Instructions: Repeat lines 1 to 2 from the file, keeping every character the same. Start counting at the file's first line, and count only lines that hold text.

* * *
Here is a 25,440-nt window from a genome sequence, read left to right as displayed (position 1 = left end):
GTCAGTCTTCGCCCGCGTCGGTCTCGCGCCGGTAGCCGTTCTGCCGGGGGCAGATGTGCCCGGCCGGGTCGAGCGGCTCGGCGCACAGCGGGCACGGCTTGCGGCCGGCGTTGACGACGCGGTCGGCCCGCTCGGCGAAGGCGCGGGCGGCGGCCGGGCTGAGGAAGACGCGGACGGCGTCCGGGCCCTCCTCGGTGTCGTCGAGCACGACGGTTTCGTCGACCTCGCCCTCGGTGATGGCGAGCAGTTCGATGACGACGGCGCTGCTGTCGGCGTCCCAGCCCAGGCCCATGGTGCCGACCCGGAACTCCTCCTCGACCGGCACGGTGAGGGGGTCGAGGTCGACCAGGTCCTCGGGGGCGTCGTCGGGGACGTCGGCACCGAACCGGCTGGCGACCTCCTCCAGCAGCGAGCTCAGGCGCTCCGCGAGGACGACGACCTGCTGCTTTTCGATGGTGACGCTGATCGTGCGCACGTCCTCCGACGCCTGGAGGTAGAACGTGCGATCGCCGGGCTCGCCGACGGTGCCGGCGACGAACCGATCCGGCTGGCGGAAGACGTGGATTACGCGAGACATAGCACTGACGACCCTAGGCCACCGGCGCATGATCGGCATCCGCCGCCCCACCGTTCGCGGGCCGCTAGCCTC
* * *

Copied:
Here is a 25,440-nt window from a genome sequence, read left to right as displayed (position 1 = left end):
GTCAGTCTTCGCCCGCGTCGGTCTCGCGCCGGTAGCCGTTCTGCCGGGGGCAGATGTGCCCGGCCGGGTCGAGCGGCTCGGCGCACAGCGGGCACGGCTTGCGGCCGGCGTTGACGACGCGGTCGGCCCGCTCGGCGAAGGCGCGGGCGGCGGCCGGGCTGAGGAAGACGCGGACGGCGTCCGGGCCCTCCTCGGTGTCGTCGAGCACGACGGTTTCGTCGACCTCGCCCTCGGTGATGGCGAGCAGTTCGATGACGACGGCGCTGCTGTCGGCGTCCCAGCCCAGGCCCATGGTGCCGACCCGGAACTCCTCCTCGACCGGCACGGTGAGGGGGTCGAGGTCGACCAGGTCCTCGGGGGCGTCGTCGGGGACGTCGGCACCGAACCGGCTGGCGACCTCCTCCAGCAGCGAGCTCAGGCGCTCCGCGAGGACGACGACCTGCTGCTTTTCGATGGTGACGCTGATCGTGCGCACGTCCTCCGACGCCTGGAGGTAGAACGTGCGATCGCCGGGCTCGCCGACGGTGCCGGCGACGAACCGATCCGGCTGGCGGAAGACGTGGATTACGCGAGACATAGCACTGACGACCCTAGGCCACCGGCGCATGATCGGCATCCGCCGCCCCACCGTTCGCGGGCCGCTAGCCTC